Sunday, April 1, 2012

Believe It Or Not, Our Jobless Rate Could Be Worse

The last several posts have explored why Rhode Island has such a high unemployment rate. As of February, 2012, we have regained the dubious national rank of #2. If you saw the February labor market data for Rhode Island, the one number that probably stuck out was that our state's unemployment rate returned to 11 percent from just below that level the prior month. As for good news, the local media seemed to focus primarily on the 500 gain in payroll employment (seasonally adjusted). Actually, don't be very confident that the 500 gain will survive the data revisions associated with the release of the March data.

Actually there was good news  in the February report -- our state's manufacturing sector continues to improve. Both manufacturing employment and the workweek rose, very positive signs. And, our state's manufacturing wage continued to increase at an almost 20 percent year-over-year rate, if you are willing to believe that data (I don't!). Apparently there continues to be some life in Rhode Island's goods-producing sector, in spite of continued housing weakness!

By now, you should be aware of how many ironies permeate the existing labor market data for Rhode Island. To say this state is idiosyncratic is an understatement. So, let's delve into even more possible "confusion," focusing on labor force participation here and how its bad news has ironically translated into less horrible news for our jobless rate.

A state's labor force participation rate is the percentage of its working-age population that is in its labor force. For just about every state except Rhode Island, the labor force participation rate is pro-cyclical, meaning it changes in the same direction as overall economic activity. During recoveries, the participation rate rises, as a larger proportion of the working-age population becomes part of the labor force. Similarly, during recessions, the participation rate tends to decline, as some persons stop actively seeking work, which excludes them from being counted as part of the labor force. The reason why I noted this behavior is sadly not true for Rhode Island can be seen very readily from the following graph of our state's labor force participation rate since 2009 (click to enlarge).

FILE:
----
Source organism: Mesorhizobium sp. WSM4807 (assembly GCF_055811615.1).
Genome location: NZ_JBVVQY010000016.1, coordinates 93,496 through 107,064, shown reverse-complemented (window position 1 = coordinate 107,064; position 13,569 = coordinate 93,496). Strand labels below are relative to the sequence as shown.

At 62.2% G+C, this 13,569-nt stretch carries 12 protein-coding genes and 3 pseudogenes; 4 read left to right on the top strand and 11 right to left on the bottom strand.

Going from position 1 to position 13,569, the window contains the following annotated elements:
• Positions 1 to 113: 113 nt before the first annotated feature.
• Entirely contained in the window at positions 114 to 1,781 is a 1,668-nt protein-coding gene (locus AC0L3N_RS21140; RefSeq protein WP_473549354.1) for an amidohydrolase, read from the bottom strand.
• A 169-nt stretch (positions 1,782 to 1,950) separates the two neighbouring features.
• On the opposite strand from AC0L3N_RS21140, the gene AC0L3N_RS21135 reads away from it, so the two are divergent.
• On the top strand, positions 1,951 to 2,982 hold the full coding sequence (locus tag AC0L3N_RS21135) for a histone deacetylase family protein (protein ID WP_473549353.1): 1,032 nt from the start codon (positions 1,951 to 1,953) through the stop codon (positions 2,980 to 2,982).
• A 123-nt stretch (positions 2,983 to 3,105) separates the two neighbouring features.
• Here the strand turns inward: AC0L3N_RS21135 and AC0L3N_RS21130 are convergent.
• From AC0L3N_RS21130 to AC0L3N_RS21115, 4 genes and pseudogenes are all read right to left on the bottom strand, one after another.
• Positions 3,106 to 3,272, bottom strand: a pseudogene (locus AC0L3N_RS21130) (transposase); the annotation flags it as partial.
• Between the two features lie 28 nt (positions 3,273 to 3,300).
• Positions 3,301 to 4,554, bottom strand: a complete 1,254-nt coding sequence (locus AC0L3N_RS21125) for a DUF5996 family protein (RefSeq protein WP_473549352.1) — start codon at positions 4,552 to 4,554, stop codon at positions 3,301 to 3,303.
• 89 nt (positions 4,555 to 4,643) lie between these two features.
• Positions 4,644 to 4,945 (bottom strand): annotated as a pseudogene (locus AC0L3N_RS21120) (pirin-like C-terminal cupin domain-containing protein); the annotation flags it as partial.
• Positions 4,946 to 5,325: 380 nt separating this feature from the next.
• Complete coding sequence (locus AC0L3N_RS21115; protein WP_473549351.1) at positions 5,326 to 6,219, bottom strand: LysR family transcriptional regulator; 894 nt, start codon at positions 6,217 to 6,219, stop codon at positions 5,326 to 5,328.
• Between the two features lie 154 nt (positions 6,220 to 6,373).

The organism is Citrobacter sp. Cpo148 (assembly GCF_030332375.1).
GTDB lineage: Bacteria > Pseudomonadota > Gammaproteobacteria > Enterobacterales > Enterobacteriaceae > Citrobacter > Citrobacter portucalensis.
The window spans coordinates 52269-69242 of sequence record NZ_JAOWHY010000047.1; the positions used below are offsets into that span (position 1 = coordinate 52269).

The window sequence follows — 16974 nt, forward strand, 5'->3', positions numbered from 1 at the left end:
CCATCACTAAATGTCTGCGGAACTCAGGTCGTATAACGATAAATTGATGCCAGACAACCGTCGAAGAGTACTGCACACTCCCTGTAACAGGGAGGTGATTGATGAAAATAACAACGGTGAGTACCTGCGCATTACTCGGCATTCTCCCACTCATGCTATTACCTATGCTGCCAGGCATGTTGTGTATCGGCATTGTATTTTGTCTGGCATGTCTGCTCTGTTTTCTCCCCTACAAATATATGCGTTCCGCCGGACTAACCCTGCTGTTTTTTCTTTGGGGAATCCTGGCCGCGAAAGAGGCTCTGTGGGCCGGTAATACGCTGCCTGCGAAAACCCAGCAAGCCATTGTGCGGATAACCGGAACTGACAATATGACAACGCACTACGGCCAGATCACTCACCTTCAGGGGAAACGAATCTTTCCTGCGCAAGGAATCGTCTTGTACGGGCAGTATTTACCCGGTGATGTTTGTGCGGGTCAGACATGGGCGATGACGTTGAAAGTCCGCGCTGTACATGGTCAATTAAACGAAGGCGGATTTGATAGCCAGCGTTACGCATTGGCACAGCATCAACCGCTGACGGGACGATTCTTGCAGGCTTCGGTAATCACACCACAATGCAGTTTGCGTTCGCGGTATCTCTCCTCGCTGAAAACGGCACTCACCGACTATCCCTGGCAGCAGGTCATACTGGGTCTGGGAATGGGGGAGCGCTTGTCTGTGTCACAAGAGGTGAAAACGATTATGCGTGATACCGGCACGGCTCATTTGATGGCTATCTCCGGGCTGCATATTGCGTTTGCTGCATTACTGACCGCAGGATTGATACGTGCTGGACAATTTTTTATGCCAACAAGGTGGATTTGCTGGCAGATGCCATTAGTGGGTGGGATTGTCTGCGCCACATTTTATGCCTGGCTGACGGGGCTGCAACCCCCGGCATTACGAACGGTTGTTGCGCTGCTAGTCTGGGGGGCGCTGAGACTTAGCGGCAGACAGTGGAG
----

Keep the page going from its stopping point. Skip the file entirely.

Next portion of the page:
Based on my Current Conditions Index, Rhode Island's present recovery began in February of 2010. As the above chart shows, Rhode Island's labor force participation rate has been declining throughout almost this entire recovery! So much for a pro-cyclical participation rate. Keep in mind, however, our state's employment rate has also been falling for quite a while (see prior post).

The irony associated with our state's declining participation rate is that it has actually kept Rhode Island's unemployment rate lower than it would have been had our state's residents not continued to drop out of the labor force. This is the "bad news translating into less horrible news" I referred to above.

All of this leads to an obvious question: How much higher would Rhode Island's unemployment rate have been were it not for the "benefit" of our declining participation rate? In order to approximate this, I performed a quick econometric simulation, assuming that our participation had not been declining from its most recent peak in April of 2010. The results are not pretty, nor are they unexpected. The chart below compares the actual and simulated unemployment rates here since 2009 (click to enlarge if you have a strong stomach!).

Instead of having an 11 percent unemployment rate for February of 2012, my simulation produced a rate of 11.6 percent. In the above chart, note the divergences between actual and simulated unemployment rates since August of last year. About the only good thing that can be concluded from this chart is that the two series have gotten closer of late. That is hardly a source of comfort, however, especially since at an 11 percent rate, Rhode Island has a national rank of second overall.

In conclusion, is Rhode Island's declining labor force participation rate a major problem? Indeed it is. Not only is it the logical result of a truly deplorable labor market, where both payroll and resident employment have been falling on a year-over-year basis for quite some time now. It may single-handedly be preventing Rhode Island from reclaiming its prior title as the highest unemployment rate in the entire United States!

No comments:

Post a Comment